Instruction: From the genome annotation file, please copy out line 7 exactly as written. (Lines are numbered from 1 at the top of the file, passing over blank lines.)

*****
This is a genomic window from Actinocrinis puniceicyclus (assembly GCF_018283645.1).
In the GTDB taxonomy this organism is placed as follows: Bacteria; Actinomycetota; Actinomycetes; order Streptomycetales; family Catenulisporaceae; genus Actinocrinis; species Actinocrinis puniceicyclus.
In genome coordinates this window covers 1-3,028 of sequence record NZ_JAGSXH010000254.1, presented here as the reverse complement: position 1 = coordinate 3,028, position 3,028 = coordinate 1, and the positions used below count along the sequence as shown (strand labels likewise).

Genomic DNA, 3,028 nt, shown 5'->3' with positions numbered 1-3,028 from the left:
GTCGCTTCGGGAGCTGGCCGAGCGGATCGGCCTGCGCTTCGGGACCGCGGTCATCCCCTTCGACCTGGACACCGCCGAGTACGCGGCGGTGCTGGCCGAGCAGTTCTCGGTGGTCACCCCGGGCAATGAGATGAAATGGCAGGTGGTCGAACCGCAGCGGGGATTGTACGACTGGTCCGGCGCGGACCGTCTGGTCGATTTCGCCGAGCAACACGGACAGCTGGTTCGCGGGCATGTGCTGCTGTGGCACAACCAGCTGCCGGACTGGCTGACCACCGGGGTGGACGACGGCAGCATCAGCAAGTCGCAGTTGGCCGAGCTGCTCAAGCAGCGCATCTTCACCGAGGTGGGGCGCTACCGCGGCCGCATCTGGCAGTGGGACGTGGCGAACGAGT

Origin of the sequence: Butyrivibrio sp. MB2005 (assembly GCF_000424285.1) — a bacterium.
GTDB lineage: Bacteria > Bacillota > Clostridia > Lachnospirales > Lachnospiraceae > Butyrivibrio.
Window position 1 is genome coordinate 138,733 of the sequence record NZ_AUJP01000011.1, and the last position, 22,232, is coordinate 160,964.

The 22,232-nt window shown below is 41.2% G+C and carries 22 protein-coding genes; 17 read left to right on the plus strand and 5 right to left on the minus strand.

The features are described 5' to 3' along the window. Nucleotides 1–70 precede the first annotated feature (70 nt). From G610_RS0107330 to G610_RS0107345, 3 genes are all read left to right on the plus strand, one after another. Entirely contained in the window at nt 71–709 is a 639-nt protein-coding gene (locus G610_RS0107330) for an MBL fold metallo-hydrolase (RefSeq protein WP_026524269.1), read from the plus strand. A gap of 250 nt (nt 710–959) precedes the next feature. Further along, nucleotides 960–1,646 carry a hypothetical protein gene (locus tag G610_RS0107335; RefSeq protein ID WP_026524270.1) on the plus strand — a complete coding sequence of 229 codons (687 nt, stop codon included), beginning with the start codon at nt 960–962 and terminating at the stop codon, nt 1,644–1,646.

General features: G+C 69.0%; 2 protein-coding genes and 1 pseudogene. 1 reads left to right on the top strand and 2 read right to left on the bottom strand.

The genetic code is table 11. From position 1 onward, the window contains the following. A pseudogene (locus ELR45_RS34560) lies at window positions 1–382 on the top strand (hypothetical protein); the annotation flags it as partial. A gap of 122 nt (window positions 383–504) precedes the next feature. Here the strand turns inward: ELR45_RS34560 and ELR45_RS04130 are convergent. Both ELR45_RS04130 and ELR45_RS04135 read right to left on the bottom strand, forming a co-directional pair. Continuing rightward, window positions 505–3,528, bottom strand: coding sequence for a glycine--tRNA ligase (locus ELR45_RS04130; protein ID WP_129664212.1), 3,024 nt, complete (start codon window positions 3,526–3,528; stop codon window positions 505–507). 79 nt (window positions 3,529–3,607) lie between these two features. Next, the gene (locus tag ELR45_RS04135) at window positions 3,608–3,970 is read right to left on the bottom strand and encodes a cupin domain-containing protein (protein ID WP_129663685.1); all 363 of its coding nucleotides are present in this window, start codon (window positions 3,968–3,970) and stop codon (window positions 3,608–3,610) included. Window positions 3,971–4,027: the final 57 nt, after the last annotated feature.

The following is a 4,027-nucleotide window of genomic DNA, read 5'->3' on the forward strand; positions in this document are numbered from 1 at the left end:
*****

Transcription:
GTDB lineage: Bacteria > Bacillota > Clostridia > Lachnospirales > Lachnospiraceae > Butyrivibrio.